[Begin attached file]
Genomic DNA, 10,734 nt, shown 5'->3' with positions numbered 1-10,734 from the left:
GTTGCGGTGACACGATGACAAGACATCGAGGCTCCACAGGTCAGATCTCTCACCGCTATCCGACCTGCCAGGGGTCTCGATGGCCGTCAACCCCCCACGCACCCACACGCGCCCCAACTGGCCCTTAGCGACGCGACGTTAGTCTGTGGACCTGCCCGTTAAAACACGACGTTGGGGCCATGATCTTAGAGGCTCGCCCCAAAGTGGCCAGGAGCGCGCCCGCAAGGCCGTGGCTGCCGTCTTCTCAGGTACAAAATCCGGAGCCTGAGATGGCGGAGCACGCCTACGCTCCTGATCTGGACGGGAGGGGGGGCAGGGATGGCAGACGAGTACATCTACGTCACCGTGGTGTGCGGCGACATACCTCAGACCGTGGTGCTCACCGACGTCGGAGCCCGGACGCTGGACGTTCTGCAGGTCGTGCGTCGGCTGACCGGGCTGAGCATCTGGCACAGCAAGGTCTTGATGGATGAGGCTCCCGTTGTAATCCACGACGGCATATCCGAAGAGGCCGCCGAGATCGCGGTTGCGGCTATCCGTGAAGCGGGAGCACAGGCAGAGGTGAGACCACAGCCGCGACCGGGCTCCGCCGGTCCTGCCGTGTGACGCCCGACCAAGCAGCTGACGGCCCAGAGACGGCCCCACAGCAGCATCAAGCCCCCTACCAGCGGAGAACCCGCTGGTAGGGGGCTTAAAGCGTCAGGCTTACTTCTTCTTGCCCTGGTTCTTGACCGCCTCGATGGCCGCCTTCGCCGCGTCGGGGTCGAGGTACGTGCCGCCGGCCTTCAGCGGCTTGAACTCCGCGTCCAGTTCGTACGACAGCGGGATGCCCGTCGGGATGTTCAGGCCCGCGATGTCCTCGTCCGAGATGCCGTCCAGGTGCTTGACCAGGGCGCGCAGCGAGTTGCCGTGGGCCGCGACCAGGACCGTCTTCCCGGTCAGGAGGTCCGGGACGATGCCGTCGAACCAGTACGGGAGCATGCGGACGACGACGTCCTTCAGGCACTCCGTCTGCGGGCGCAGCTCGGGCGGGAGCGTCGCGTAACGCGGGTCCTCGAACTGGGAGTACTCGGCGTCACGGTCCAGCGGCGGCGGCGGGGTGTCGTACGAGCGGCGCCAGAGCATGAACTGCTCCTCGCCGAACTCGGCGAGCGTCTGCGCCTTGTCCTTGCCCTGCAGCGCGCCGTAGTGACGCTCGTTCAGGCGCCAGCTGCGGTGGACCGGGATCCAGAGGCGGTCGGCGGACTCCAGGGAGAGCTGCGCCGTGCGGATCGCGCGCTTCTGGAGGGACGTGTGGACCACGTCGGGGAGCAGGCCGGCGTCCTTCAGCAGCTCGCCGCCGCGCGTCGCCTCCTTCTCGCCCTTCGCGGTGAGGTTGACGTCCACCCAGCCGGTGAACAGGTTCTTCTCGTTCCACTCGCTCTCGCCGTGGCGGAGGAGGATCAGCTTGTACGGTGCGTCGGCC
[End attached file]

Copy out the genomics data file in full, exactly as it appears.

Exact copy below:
Genomic DNA, 10,734 nt, shown 5'->3' with positions numbered 1-10,734 from the left:
GTTGCGGTGACACGATGACAAGACATCGAGGCTCCACAGGTCAGATCTCTCACCGCTATCCGACCTGCCAGGGGTCTCGATGGCCGTCAACCCCCCACGCACCCACACGCGCCCCAACTGGCCCTTAGCGACGCGACGTTAGTCTGTGGACCTGCCCGTTAAAACACGACGTTGGGGCCATGATCTTAGAGGCTCGCCCCAAAGTGGCCAGGAGCGCGCCCGCAAGGCCGTGGCTGCCGTCTTCTCAGGTACAAAATCCGGAGCCTGAGATGGCGGAGCACGCCTACGCTCCTGATCTGGACGGGAGGGGGGGCAGGGATGGCAGACGAGTACATCTACGTCACCGTGGTGTGCGGCGACATACCTCAGACCGTGGTGCTCACCGACGTCGGAGCCCGGACGCTGGACGTTCTGCAGGTCGTGCGTCGGCTGACCGGGCTGAGCATCTGGCACAGCAAGGTCTTGATGGATGAGGCTCCCGTTGTAATCCACGACGGCATATCCGAAGAGGCCGCCGAGATCGCGGTTGCGGCTATCCGTGAAGCGGGAGCACAGGCAGAGGTGAGACCACAGCCGCGACCGGGCTCCGCCGGTCCTGCCGTGTGACGCCCGACCAAGCAGCTGACGGCCCAGAGACGGCCCCACAGCAGCATCAAGCCCCCTACCAGCGGAGAACCCGCTGGTAGGGGGCTTAAAGCGTCAGGCTTACTTCTTCTTGCCCTGGTTCTTGACCGCCTCGATGGCCGCCTTCGCCGCGTCGGGGTCGAGGTACGTGCCGCCGGCCTTCAGCGGCTTGAACTCCGCGTCCAGTTCGTACGACAGCGGGATGCCCGTCGGGATGTTCAGGCCCGCGATGTCCTCGTCCGAGATGCCGTCCAGGTGCTTGACCAGGGCGCGCAGCGAGTTGCCGTGGGCCGCGACCAGGACCGTCTTCCCGGTCAGGAGGTCCGGGACGATGCCGTCGAACCAGTACGGGAGCATGCGGACGACGACGTCCTTCAGGCACTCCGTCTGCGGGCGCAGCTCGGGCGGGAGCGTCGCGTAACGCGGGTCCTCGAACTGGGAGTACTCGGCGTCACGGTCCAGCGGCGGCGGCGGGGTGTCGTACGAGCGGCGCCAGAGCATGAACTGCTCCTCGCCGAACTCGGCGAGCGTCTGCGCCTTGTCCTTGCCCTGCAGCGCGCCGTAGTGACGCTCGTTCAGGCGCCAGCTGCGGTGGACCGGGATCCAGAGGCGGTCGGCGGACTCCAGGGAGAGCTGCGCCGTGCGGATCGCGCGCTTCTGGAGGGACGTGTGGACCACGTCGGGGAGCAGGCCGGCGTCCTTCAGCAGCTCGCCGCCGCGCGTCGCCTCCTTCTCGCCCTTCGCGGTGAGGTTGACGTCCACCCAGCCGGTGAACAGGTTCTTCTCGTTCCACTCGCTCTCGCCGTGGCGGAGGAGGATCAGCTTGTACGGTGCGTCGGCC